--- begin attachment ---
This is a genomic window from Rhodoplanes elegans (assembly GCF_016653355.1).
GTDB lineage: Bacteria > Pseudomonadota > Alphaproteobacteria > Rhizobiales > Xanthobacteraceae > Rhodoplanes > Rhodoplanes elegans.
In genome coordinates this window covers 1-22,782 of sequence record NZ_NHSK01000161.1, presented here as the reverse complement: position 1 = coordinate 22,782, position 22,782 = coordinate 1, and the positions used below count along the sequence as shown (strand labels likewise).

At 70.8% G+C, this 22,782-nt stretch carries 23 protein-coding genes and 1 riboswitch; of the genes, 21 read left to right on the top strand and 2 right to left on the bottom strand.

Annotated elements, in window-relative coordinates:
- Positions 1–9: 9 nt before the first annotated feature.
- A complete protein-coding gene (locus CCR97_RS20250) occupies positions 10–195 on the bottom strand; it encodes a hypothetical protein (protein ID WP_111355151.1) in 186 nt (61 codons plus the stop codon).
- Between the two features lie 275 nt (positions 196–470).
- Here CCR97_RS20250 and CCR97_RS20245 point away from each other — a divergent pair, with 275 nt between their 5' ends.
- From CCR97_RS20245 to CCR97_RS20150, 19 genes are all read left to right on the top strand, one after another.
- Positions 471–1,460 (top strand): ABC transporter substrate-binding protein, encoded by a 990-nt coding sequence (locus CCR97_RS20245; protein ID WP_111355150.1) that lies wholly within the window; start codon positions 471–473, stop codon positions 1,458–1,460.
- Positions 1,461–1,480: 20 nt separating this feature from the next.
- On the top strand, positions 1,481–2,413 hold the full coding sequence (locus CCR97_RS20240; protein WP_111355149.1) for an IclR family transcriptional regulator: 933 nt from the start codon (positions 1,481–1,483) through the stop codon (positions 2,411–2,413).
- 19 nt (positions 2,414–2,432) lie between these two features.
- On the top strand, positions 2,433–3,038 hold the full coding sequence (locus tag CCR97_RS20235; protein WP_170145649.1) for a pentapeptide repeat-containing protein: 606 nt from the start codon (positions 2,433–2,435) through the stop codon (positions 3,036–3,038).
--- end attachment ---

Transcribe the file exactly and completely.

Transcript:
This is a genomic window from Rhodoplanes elegans (assembly GCF_016653355.1).
GTDB lineage: Bacteria > Pseudomonadota > Alphaproteobacteria > Rhizobiales > Xanthobacteraceae > Rhodoplanes > Rhodoplanes elegans.
In genome coordinates this window covers 1-22,782 of sequence record NZ_NHSK01000161.1, presented here as the reverse complement: position 1 = coordinate 22,782, position 22,782 = coordinate 1, and the positions used below count along the sequence as shown (strand labels likewise).

At 70.8% G+C, this 22,782-nt stretch carries 23 protein-coding genes and 1 riboswitch; of the genes, 21 read left to right on the top strand and 2 right to left on the bottom strand.

Annotated elements, in window-relative coordinates:
- Positions 1–9: 9 nt before the first annotated feature.
- A complete protein-coding gene (locus CCR97_RS20250) occupies positions 10–195 on the bottom strand; it encodes a hypothetical protein (protein ID WP_111355151.1) in 186 nt (61 codons plus the stop codon).
- Between the two features lie 275 nt (positions 196–470).
- Here CCR97_RS20250 and CCR97_RS20245 point away from each other — a divergent pair, with 275 nt between their 5' ends.
- From CCR97_RS20245 to CCR97_RS20150, 19 genes are all read left to right on the top strand, one after another.
- Positions 471–1,460 (top strand): ABC transporter substrate-binding protein, encoded by a 990-nt coding sequence (locus CCR97_RS20245; protein ID WP_111355150.1) that lies wholly within the window; start codon positions 471–473, stop codon positions 1,458–1,460.
- Positions 1,461–1,480: 20 nt separating this feature from the next.
- On the top strand, positions 1,481–2,413 hold the full coding sequence (locus CCR97_RS20240; protein WP_111355149.1) for an IclR family transcriptional regulator: 933 nt from the start codon (positions 1,481–1,483) through the stop codon (positions 2,411–2,413).
- 19 nt (positions 2,414–2,432) lie between these two features.
- On the top strand, positions 2,433–3,038 hold the full coding sequence (locus tag CCR97_RS20235; protein WP_170145649.1) for a pentapeptide repeat-containing protein: 606 nt from the start codon (positions 2,433–2,435) through the stop codon (positions 3,036–3,038).